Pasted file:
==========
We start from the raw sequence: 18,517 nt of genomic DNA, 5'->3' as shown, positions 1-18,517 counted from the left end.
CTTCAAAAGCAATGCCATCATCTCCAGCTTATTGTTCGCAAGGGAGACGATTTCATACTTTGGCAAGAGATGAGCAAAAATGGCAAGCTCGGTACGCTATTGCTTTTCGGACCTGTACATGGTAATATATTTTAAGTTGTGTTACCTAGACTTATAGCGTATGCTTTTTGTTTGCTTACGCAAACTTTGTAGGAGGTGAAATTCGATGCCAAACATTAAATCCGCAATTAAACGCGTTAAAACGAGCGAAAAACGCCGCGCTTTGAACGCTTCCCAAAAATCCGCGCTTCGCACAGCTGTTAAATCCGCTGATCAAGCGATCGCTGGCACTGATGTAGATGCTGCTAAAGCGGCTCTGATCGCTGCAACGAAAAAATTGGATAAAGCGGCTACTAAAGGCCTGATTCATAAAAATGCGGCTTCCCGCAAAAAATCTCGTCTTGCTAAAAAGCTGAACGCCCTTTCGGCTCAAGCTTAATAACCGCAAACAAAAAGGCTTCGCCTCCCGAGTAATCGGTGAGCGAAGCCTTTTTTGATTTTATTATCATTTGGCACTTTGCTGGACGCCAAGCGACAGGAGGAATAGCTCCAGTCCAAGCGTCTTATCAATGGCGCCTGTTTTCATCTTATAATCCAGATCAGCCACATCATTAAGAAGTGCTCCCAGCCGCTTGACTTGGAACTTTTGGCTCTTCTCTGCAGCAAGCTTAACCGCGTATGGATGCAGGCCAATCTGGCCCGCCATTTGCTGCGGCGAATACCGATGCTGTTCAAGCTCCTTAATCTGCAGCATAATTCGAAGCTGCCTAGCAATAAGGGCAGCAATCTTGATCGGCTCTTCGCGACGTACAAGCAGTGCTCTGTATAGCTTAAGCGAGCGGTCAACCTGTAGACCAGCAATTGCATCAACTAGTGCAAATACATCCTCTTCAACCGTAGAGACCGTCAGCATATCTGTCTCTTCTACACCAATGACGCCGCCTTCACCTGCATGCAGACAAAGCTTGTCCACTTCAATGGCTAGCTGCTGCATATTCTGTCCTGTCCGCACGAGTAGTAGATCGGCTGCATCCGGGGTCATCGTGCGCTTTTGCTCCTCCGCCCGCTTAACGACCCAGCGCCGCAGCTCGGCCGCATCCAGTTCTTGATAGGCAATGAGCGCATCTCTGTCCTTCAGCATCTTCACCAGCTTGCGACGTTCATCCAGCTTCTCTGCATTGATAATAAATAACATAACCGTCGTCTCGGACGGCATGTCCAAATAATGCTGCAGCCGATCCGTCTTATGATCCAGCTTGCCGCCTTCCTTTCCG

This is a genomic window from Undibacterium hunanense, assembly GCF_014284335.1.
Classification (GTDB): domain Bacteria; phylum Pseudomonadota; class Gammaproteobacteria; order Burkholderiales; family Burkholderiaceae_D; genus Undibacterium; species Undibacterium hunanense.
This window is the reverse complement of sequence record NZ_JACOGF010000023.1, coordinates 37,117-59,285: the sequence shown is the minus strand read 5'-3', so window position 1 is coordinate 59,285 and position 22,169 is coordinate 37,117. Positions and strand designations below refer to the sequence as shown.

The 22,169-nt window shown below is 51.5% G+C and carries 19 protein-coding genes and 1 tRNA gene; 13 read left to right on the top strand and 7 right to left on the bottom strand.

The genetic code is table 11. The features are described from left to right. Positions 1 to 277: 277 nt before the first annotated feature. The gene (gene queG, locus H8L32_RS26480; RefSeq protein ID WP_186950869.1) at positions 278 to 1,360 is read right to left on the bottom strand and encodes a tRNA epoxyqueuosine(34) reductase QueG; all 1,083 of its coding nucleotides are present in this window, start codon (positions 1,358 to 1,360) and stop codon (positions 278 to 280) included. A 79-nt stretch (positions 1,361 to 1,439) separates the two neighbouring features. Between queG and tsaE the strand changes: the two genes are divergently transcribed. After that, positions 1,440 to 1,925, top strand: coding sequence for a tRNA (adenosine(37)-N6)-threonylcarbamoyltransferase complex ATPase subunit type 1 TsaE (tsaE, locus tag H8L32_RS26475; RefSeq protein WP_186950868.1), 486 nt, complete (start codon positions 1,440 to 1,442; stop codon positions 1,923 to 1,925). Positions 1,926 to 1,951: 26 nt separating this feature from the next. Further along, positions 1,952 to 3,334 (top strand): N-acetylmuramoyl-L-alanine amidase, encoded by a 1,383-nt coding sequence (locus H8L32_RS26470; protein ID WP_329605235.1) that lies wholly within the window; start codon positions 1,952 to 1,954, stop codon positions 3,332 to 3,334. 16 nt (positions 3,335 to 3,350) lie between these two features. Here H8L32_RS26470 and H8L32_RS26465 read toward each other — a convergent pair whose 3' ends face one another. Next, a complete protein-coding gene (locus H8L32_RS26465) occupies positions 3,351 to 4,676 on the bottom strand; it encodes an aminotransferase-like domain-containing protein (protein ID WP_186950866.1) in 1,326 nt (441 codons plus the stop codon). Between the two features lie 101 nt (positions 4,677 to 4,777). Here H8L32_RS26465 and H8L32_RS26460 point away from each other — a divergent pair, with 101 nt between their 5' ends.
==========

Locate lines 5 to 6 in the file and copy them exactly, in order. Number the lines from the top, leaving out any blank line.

This window is the reverse complement of sequence record NZ_JACOGF010000023.1, coordinates 37,117-59,285: the sequence shown is the minus strand read 5'-3', so window position 1 is coordinate 59,285 and position 22,169 is coordinate 37,117. Positions and strand designations below refer to the sequence as shown.

The 22,169-nt window shown below is 51.5% G+C and carries 19 protein-coding genes and 1 tRNA gene; 13 read left to right on the top strand and 7 right to left on the bottom strand.